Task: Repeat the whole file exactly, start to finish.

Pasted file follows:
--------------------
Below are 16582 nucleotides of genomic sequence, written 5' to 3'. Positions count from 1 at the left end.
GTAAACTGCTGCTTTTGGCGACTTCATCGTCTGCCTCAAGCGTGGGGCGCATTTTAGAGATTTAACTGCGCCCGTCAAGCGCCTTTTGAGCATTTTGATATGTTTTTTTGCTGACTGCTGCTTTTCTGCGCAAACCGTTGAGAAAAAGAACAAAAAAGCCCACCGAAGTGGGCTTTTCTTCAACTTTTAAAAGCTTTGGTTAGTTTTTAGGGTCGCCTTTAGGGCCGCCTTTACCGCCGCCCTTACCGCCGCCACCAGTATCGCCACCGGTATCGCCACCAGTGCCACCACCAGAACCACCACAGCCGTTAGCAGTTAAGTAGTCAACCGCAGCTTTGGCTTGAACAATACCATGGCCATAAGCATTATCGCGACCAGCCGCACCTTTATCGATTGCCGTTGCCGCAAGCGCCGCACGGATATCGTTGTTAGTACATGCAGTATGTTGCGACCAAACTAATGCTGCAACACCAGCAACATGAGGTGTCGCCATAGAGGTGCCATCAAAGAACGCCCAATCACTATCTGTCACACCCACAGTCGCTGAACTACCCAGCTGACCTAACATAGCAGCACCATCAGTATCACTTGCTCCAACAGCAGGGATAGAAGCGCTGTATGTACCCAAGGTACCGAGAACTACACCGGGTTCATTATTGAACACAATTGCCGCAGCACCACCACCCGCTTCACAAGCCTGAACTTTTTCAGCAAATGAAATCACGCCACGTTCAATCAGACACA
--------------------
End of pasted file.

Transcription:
Below are 16582 nucleotides of genomic sequence, written 5' to 3'. Positions count from 1 at the left end.
GTAAACTGCTGCTTTTGGCGACTTCATCGTCTGCCTCAAGCGTGGGGCGCATTTTAGAGATTTAACTGCGCCCGTCAAGCGCCTTTTGAGCATTTTGATATGTTTTTTTGCTGACTGCTGCTTTTCTGCGCAAACCGTTGAGAAAAAGAACAAAAAAGCCCACCGAAGTGGGCTTTTCTTCAACTTTTAAAAGCTTTGGTTAGTTTTTAGGGTCGCCTTTAGGGCCGCCTTTACCGCCGCCCTTACCGCCGCCACCAGTATCGCCACCGGTATCGCCACCAGTGCCACCACCAGAACCACCACAGCCGTTAGCAGTTAAGTAGTCAACCGCAGCTTTGGCTTGAACAATACCATGGCCATAAGCATTATCGCGACCAGCCGCACCTTTATCGATTGCCGTTGCCGCAAGCGCCGCACGGATATCGTTGTTAGTACATGCAGTATGTTGCGACCAAACTAATGCTGCAACACCAGCAACATGAGGTGTCGCCATAGAGGTGCCATCAAAGAACGCCCAATCACTATCTGTCACACCCACAGTCGCTGAACTACCCAGCTGACCTAACATAGCAGCACCATCAGTATCACTTGCTCCAACAGCAGGGATAGAAGCGCTGTATGTACCCAAGGTACCGAGAACTACACCGGGTTCATTATTGAACACAATTGCCGCAGCACCACCACCCGCTTCACAAGCCTGAACTTTTTCAGCAAATGAAATCACGCCACGTTCAATCAGACACA